Systemic Lupus Erythematosus Rash Face

Understanding Lupus and Staying Healthy

Author: Steven A Johnson

The disease Lupus is classified as an autoimmune disease, and it can affect different parts of the body. In most people it affects the skin, joints, heart, lungs, blood, kidneys and brain. In the case of a normal healthy body, the immune system produces proteins that are called antibodies. These antibodies serve to protect the body against infection, viruses, bacteria, and other foreign matter. The term for these foreign materials is antigens.

What happens when the body is affected with an autoimmune disorder like lupus is that the immune system becomes confused and cannot tell the difference between foreign material and its own cells and tissues. The immune system then begins to make antibodies and directs them against itself; these antibodies are called auto-antibodies. The auto-antibodies affect the body by causing inflammation, pain and damage in different parts of the body.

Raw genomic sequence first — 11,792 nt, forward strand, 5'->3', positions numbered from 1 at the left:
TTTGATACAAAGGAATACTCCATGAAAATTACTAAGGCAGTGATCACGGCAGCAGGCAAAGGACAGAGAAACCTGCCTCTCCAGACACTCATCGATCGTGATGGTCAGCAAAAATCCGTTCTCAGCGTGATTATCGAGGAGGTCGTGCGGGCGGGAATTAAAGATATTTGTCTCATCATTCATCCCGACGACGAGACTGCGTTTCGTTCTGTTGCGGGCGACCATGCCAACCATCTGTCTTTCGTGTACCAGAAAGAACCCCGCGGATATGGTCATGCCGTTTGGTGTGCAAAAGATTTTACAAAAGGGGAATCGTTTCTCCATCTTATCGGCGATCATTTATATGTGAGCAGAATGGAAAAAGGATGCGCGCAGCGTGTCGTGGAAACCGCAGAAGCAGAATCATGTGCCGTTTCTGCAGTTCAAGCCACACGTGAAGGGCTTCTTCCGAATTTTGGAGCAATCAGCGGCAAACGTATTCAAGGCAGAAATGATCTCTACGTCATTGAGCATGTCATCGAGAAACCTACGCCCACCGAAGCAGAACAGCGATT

The primary feature of Lupus is usually considered to be inflammation. The term inflammation in Latin means “set on fire,” and is identified by pain, heat, redness, swelling and loss of function. This can occur on the inside or on the outside of the body, or in some cases or both.

There are considered to be four main types of lupus: discoid, systemic, drug-induced and neonatal lupus.

Discoid type lupus always affects the skin. It is characterized by a rash that appears on the face, neck, and scalp. Discoid lupus can be diagnosed by taking a biopsy of the rash and performing tests. The biopsy will show certain anomalies that are not present in skin without the rash. Discoid lupus usually will not involve problem with the body’s internal organs. In roughly 10 percent of people diagnosed with this disease, discoid lupus can evolve into a more severe problem, and can affect almost any organ or system of the body. It is impossible to predict or prevent this from happening. Unfortunately treatment of discoid lupus will not stop it from progressing to this stage. It is likely that individuals who experience this problem, probably had systemic lupus all along, and the discoid rash was the main symptom.